1. About the Dead Man and His Masks
When the dead man thinks himself exposed, he puts on a mask.
Thinking himself exposed, the dead man puts on a mask. 1
Before he needed a mask, he wore his medals on his chest and his heart on his sleeve.
The dead man wears the mask of tomfoolery, the mask of assimilation, the mask of erasure, the scarred mask, the
teen mask, the mask with the built in oh, the laughing mask, the crying mask, the secretive mask, the telltale
mask, and of course the death mask.
The dead man's masks are as multifarious as the wiles of a spider left to work in the bushes. 2
To the dead man, a spider's web is also a mask, and he wears it.
The trail of a slug is a mask, and the vapors from underground fires are a mask, and the dead light of sunset is a mask,
and the dead man wears each of them.
The dead man curtained off the world, now everything between them is a mask.
He weaves masks of sand and smoke, of refracted light and empty water.
The dead man takes what the world discards: hair and bones, urine and blood, ashes and sewage.
The dead man, reconstituted, will not stay buried, reappearing in disguises that fool no one yet cast doubt.
He comes to the party wearing the face of this one or that one, scattering the shadows as he enters.
When there is no one face, no two faces, no fragility of disposition, no anticipation, no revelation at midnight, then
naturally years pass without anyone guessing the identity of the dead man. 3
It is no longer known if the dead man was at the funeral.
2. More About the Dead Man and His Masks
The dead man's mask prefigures all ism's such as surrealism, patriotism, cronyism, futurism, Darwinism, barbarism,
dadaism, Catholicism, Judaism, etc.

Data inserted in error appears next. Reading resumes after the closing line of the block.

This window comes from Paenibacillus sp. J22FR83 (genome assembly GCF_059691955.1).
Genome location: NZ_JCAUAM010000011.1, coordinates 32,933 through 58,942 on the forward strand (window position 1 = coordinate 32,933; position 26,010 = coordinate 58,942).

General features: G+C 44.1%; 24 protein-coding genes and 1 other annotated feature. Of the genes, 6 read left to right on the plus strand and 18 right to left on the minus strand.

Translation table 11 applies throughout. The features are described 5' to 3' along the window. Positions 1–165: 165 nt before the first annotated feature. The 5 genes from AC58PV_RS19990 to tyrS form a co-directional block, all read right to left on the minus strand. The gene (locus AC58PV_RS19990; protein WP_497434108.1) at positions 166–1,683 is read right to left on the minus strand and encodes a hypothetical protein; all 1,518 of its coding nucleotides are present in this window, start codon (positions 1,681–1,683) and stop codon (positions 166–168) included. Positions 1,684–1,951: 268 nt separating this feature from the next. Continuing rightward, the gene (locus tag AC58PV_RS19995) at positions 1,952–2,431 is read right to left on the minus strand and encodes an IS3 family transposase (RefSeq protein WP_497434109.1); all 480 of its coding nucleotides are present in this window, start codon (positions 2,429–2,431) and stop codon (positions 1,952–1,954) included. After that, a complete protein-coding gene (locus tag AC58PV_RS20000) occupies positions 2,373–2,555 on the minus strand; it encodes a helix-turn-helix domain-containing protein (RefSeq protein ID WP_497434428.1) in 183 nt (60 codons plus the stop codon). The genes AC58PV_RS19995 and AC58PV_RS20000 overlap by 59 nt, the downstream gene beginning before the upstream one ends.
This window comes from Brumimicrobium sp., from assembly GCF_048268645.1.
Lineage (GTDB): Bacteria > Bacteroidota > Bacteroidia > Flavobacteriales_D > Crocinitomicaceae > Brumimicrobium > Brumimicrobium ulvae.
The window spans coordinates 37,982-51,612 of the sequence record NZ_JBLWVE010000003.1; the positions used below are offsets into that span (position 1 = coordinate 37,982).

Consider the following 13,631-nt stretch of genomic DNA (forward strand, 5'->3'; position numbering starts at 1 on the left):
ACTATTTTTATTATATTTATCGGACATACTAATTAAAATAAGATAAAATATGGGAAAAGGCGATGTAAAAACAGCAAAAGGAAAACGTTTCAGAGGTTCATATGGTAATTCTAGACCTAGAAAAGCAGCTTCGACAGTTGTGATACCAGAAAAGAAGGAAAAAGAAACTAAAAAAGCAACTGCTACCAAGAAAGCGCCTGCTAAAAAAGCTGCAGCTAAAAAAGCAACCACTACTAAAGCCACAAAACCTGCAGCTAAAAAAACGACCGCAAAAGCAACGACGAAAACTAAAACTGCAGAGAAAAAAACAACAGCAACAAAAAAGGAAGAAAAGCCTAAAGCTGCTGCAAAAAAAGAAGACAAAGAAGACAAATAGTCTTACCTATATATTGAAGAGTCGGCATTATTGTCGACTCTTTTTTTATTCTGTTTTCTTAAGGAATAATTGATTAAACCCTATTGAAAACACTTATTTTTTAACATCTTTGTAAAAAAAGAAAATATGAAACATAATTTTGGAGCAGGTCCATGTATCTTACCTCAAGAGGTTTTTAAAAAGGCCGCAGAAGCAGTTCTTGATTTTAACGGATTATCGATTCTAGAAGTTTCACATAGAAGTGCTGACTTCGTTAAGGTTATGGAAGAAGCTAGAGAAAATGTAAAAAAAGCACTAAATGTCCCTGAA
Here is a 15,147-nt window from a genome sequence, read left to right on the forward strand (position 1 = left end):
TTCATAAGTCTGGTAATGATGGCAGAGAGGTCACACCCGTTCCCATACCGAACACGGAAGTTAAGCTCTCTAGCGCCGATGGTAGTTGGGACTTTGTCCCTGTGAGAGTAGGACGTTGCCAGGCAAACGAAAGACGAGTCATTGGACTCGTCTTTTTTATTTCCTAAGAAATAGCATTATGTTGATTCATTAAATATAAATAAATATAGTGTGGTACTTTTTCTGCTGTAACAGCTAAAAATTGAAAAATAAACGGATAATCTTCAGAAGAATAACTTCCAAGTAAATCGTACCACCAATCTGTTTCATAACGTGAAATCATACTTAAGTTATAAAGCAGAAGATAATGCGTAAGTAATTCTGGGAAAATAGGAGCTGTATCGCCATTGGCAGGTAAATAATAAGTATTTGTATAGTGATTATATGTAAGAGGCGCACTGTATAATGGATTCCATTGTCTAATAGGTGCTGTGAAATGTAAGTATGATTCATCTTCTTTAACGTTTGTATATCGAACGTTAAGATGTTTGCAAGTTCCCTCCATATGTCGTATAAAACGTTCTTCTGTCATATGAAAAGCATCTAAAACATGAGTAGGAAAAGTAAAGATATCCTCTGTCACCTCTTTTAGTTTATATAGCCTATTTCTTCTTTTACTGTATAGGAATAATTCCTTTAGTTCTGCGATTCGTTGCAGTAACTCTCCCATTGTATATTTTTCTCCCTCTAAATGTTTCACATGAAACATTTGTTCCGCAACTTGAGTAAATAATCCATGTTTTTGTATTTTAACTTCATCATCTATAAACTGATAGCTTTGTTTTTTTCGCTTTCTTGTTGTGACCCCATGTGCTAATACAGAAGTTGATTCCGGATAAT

Many of the dead man's masks are museum pieces: final expressions from Death Row, those startled at the last second
in Pompeii or Dresden or Hiroshima, faces surprised in the trenches, the terror of furnaces and lime, a look
formed from suffocation or lengthy bleeding or embalming.
The dead man apologizes for leaving a sewing machine and an umbrella on the operating table. 4
The dead man catalogs war memorials, potter's fields, he takes stock of undiscovered suicides, pseudonyms and all
instances of anonymity.
The dead man's masks are composed of incongruous materials accidentally combined and are as rare and wild as
certain edible fungi that closely resemble poisonous mushrooms.
He doffs his hat to long hair, moustaches and beards, but does not give himself away.
He greets the grieving, the relieved, the startled, the victimized and the triumphant without letting on.
The dead man's hands are twice as expressive in gloves, his feet deprived of their arches gain momentum in shoes, and
his mask shields him from those who wish to trade knowledge for truth. 5
The dead man's first mask was a hand over his mouth. 6
Copyright © 1996
Electronic Poetry Review